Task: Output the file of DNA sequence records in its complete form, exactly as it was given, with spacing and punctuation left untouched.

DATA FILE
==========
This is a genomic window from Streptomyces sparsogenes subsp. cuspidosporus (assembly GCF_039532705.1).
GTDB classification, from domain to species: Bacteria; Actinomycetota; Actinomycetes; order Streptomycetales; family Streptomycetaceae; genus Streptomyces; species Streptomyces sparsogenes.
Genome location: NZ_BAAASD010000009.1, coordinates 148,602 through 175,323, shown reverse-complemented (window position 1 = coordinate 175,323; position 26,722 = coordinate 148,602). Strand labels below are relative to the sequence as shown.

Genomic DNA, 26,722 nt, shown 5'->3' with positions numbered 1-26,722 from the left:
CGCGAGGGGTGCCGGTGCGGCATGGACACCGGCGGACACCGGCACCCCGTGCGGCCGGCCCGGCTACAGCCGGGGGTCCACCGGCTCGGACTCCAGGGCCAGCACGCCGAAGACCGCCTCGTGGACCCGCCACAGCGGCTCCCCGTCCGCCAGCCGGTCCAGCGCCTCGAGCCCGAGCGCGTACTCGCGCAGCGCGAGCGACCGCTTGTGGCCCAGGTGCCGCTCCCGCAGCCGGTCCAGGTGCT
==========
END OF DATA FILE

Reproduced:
This is a genomic window from Streptomyces sparsogenes subsp. cuspidosporus (assembly GCF_039532705.1).
GTDB classification, from domain to species: Bacteria; Actinomycetota; Actinomycetes; order Streptomycetales; family Streptomycetaceae; genus Streptomyces; species Streptomyces sparsogenes.
Genome location: NZ_BAAASD010000009.1, coordinates 148,602 through 175,323, shown reverse-complemented (window position 1 = coordinate 175,323; position 26,722 = coordinate 148,602). Strand labels below are relative to the sequence as shown.

Genomic DNA, 26,722 nt, shown 5'->3' with positions numbered 1-26,722 from the left:
CGCGAGGGGTGCCGGTGCGGCATGGACACCGGCGGACACCGGCACCCCGTGCGGCCGGCCCGGCTACAGCCGGGGGTCCACCGGCTCGGACTCCAGGGCCAGCACGCCGAAGACCGCCTCGTGGACCCGCCACAGCGGCTCCCCGTCCGCCAGCCGGTCCAGCGCCTCGAGCCCGAGCGCGTACTCGCGCAGCGCGAGCGACCGCTTGTGGCCCAGGTGCCGCTCCCGCAGCCGGTCCAGGTGCT